Do you know your pet's age? If you adopted your furry friend, his or her age may be a mystery. Fortunately, a quick look in your pet's mouth can help you narrow down a general age range.View Article
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There are many opportunities for your dog to get into chocolates around holidays such as Valentine's and Halloween. Chocolate is toxic due to both its caffeine and theobromine content. The darker the chocolate, the more caffeine and theobromine it contains. Therefore, baker's chocolate is more toxic to your dog than milk chocolate. On average, dogs will experience toxicity after eating .6 oz of chocolate per 2 pounds of body weight (about 15oz for a 50 pound dog), but deaths have occurred at even lower amounts.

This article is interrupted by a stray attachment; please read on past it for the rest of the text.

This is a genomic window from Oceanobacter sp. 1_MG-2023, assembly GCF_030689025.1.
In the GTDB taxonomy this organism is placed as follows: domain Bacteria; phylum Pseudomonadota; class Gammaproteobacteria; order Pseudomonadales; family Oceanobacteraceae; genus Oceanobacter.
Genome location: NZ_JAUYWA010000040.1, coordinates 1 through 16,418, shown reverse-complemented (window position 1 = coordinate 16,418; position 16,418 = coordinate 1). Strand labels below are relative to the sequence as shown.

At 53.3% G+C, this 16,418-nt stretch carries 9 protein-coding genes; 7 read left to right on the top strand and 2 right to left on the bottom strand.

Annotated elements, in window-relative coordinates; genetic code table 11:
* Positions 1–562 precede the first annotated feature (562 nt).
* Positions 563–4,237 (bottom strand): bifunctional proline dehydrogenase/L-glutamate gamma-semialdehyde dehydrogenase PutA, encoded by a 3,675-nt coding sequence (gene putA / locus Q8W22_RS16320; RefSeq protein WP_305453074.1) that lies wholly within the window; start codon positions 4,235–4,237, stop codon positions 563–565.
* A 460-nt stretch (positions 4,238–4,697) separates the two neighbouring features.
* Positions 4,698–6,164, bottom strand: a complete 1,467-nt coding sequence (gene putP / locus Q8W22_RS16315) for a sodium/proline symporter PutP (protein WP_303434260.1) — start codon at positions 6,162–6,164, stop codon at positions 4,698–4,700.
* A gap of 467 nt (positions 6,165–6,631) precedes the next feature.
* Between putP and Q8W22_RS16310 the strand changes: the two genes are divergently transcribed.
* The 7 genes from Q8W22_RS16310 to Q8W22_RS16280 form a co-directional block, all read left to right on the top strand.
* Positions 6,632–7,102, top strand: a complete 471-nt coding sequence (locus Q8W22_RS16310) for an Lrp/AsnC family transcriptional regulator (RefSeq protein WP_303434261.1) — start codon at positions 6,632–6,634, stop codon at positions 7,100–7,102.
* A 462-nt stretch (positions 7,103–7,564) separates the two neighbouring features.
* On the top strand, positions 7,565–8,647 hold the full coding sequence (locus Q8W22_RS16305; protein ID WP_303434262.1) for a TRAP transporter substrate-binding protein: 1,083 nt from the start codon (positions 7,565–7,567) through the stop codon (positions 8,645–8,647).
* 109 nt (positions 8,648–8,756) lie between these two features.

The effect of chocolate on a dog is to cause vomiting, diarrhea, and urinary incontinence. The range of neurological effects ranges from hyperactivity to depression. Abnormal heart rhythms or a slow heart, blood in the urine, tremors, seizures, incoordination, coma, and occasionally death are all possibilities after chocolate ingestion.
If your dog ingests chocolate, please call us immediately at 223-2596 or call the emergency clinic if it is after hours. If your dog ate the chocolate recently, we will likely have him vomit to have him get as much out of his stomach as we can. We may give charcoal to absorb any of the toxins that can't be removed from the stomach by vomiting. We will also treat your dog for seizures or abnormal heart rhythms if they occur.
If you can't get in to us immediately, we may instruct you to give hydrogen peroxide to your dog to cause him or her to vomit. Hydrogen peroxide can cause ulcers of the GI tract and narrowing of the esophagus, so it is not without risk and should not be given without direction from your veterinarian. Dogs should receive about 5mL (about a teaspoon) of a 3% hydrogen peroxide by mouth, and then another 5mL 10 minutes later if there is no vomiting after the first dose.